How to protect your savings
December 29, 2022
The effect inflation has on the economy can highly impact your savings goals. As inflation rises, the money you put away in your savings account has to rise with it. Otherwise, you lose buying power. Additionally, the rising cost of goods has made Americans dip into their savings to afford what they need. What actions can you take to protect the money in your savings and keep it from dwindling?
If you’ve opened a savings or money market account for yourself, you are already on the right path. At Webster First, your accounts are insured by the NCUA (National Credit Union Administration) and MSIC (Massachusetts Credit Union Share Insurance Corporation.) This means your money is protected by the NCUA up to $250,000 per account. Excess shares and deposits are insured fully by the MSIC in the unlikely event of credit union failure. But protecting your savings goes beyond just insuring your money. Since a credit union failure is extremely unlikely, the only person who can ensure that your money stays in your accounts is you. Read on for tips on how to protect your savings and keep it from disappearing.
Limit frivolous spending
We’ve all been through the cycle. You put money in your savings in case of an emergency and then you take it back out to buy something you’ve been wanting for a while, but might not necessarily need (and definitely was not an emergency.) A 2022 Bankrate survey showed that only 4 in 10 American adults have enough savings to cover an unexpected expense of $1000. In order to be prepared for those unexpected expenses, prioritize your spending on things that are actually necessary.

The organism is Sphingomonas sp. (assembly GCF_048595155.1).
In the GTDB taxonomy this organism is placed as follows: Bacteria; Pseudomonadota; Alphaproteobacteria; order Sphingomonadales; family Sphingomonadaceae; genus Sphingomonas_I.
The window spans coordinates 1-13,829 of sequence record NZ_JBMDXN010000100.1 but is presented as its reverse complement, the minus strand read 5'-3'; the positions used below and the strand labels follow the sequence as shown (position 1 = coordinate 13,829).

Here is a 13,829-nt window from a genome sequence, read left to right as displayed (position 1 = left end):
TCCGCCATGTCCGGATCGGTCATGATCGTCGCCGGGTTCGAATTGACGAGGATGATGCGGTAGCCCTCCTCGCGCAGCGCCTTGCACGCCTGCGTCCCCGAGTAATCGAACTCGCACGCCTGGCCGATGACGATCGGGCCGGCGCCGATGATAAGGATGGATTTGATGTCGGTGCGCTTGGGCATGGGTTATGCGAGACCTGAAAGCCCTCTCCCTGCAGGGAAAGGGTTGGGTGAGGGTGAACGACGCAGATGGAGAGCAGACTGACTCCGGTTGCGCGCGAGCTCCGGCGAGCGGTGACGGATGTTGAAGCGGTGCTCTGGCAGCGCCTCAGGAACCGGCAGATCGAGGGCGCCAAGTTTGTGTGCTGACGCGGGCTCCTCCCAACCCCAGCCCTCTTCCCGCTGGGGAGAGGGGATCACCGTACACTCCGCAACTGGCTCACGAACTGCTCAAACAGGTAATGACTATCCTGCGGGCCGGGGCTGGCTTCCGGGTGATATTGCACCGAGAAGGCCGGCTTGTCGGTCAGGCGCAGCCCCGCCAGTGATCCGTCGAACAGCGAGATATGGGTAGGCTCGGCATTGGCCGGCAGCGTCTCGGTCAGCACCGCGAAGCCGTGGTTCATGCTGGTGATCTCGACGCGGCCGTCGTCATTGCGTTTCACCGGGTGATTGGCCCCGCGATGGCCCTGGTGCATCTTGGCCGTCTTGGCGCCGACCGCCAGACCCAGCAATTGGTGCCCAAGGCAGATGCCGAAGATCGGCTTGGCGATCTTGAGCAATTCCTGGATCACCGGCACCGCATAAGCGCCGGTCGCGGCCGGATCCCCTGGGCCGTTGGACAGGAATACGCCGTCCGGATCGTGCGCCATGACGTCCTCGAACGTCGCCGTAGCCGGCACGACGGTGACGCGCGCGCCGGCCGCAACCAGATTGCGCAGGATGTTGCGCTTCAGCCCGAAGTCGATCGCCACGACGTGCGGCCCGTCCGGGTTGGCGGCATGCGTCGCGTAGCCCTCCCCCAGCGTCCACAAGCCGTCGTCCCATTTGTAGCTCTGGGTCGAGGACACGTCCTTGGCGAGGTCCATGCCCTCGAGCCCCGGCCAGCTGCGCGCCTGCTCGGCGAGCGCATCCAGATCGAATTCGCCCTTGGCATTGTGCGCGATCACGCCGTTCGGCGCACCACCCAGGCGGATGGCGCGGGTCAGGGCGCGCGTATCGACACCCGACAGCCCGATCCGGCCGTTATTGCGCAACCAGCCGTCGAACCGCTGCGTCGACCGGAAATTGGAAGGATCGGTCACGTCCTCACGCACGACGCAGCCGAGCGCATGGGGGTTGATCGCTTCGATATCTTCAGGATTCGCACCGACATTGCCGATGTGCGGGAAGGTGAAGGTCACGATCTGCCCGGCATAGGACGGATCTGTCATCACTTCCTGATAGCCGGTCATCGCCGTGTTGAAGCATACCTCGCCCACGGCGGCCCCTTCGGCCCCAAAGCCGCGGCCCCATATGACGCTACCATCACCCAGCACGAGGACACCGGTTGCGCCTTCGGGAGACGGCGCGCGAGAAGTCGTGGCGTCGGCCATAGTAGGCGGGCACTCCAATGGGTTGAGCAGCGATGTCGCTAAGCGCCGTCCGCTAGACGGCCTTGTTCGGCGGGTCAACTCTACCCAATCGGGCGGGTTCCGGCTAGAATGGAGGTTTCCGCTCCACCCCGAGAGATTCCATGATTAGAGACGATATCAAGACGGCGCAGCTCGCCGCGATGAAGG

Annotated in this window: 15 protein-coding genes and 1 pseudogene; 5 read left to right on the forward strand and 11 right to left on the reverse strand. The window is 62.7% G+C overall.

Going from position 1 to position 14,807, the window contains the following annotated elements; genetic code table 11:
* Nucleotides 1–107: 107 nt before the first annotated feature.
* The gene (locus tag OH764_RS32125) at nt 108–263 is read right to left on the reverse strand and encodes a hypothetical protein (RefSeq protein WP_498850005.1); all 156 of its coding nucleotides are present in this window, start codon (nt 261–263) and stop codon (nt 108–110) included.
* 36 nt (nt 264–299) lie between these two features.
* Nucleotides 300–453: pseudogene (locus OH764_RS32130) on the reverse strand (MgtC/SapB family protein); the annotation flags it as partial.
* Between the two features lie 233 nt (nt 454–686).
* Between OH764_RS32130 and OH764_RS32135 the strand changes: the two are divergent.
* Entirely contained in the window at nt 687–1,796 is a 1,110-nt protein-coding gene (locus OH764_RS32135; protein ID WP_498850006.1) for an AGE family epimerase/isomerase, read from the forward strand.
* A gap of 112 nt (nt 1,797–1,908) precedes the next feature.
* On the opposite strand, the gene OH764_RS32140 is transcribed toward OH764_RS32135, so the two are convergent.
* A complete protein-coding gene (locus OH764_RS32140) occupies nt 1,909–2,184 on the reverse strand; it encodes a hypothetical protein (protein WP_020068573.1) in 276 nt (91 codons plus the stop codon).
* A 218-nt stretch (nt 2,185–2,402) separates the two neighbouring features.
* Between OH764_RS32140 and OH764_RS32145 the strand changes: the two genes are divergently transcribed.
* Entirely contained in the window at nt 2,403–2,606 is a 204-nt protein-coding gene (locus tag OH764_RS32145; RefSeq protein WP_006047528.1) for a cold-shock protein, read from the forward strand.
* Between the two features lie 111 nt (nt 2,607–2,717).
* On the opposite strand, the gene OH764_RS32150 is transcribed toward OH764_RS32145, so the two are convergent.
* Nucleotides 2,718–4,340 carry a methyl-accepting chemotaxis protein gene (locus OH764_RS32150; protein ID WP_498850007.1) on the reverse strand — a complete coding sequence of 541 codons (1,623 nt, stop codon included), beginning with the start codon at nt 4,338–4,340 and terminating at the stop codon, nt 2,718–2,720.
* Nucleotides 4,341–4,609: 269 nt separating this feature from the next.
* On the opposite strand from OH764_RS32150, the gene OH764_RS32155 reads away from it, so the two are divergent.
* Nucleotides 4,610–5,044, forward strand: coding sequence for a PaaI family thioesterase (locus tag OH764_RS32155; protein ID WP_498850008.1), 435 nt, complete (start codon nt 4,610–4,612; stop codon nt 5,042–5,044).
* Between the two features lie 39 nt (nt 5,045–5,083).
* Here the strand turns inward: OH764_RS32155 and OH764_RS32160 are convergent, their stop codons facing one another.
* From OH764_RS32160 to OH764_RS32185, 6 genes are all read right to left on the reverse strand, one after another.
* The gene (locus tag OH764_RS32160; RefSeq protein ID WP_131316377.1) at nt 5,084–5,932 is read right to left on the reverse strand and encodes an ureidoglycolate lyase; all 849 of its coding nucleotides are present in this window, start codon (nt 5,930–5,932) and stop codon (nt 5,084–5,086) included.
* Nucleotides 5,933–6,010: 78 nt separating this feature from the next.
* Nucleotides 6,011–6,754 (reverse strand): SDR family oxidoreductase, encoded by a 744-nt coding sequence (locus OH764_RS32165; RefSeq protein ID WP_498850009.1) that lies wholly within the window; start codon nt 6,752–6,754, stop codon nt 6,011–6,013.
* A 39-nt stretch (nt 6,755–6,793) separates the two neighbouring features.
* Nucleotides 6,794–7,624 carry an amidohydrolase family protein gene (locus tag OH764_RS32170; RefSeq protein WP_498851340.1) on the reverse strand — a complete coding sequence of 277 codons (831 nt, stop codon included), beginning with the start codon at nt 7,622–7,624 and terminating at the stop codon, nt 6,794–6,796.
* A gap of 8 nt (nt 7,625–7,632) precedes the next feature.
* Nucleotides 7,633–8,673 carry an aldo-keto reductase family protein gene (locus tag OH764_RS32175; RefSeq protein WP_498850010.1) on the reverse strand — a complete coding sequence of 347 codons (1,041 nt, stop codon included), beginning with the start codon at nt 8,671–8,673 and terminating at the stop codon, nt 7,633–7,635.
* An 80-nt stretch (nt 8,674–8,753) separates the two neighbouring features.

How many subscriptions are you paying for that you don’t use? Cancel them. Use coupons at the grocery store and take advantage of rewards programs at gas stations that will give members a lower price. Try cooking at home and limit your vacations or travel locally for a low cost getaway. It may feel boring, but you will take comfort in having your money safely tucked away when life throws you a curveball.
Lock your money in a share certificate
The most effective way to make sure you can’t spend the money from your savings is locking it in a share certificate. When you open a share certificate, your money will be untouchable for the term you choose. For example: you could choose a 6 month term, a 12 month term, or even a 60 month term (check our rates page for more term options.) The various terms have varying rates, but your rate will be locked in at whatever it is at the time you opened the account.
There is a penalty to withdraw your money early, making it more likely that you won’t want to touch it until your term is up. You then have the option to move your money to a different account or roll it over into a new share certificate. In addition to keeping your money safe, share certificates will benefit you by earning higher rates than your regular savings account. So the more money you put into it, the more you earn. Visit our share certificates page to learn more about the special rates we have on select certificates right now.
Reduce high-interest debt
If you carry a balance on high interest credit cards, a good chunk of your monthly income may go to those bills. Here are three ways to reduce your interest rate, and subsequently, your debt.
- Consider opening a balance transfer credit card with 0% APY for the first year. You can transfer debt from high interest cards to this new card. Then, pay the balance down without accruing interest over the year. Be careful of the terms and know when interest kicks in, and for how much.
- If you have other high interest loans that you could refinance to a lower rate, do that as soon as possible. The fed rate is only expected to climb more.
- Consolidate your debt with a home equity loan. Home equities typically have much lower interest rates than credit cards or personal loans. If you own a home, you can use your equity to consolidate high interest debt. Read our blog about home equity loans to learn more.
Budget, budget, budget
We’ve said it before and we’ll say it again. Make a budget and stick to it. Really look at your finances and figure out where you’re spending more money than you need to be. If you find you’re overspending on groceries, buy in bulk for better value or simply consume less. If you find you’re overspending on car insurance, look into getting a new plan that will lower your monthly payment. Many insurance companies offer the option to pay in full for the year at a discount. Webster First’s budgeting tool in online banking can help you identify overspending and track your progress to saving.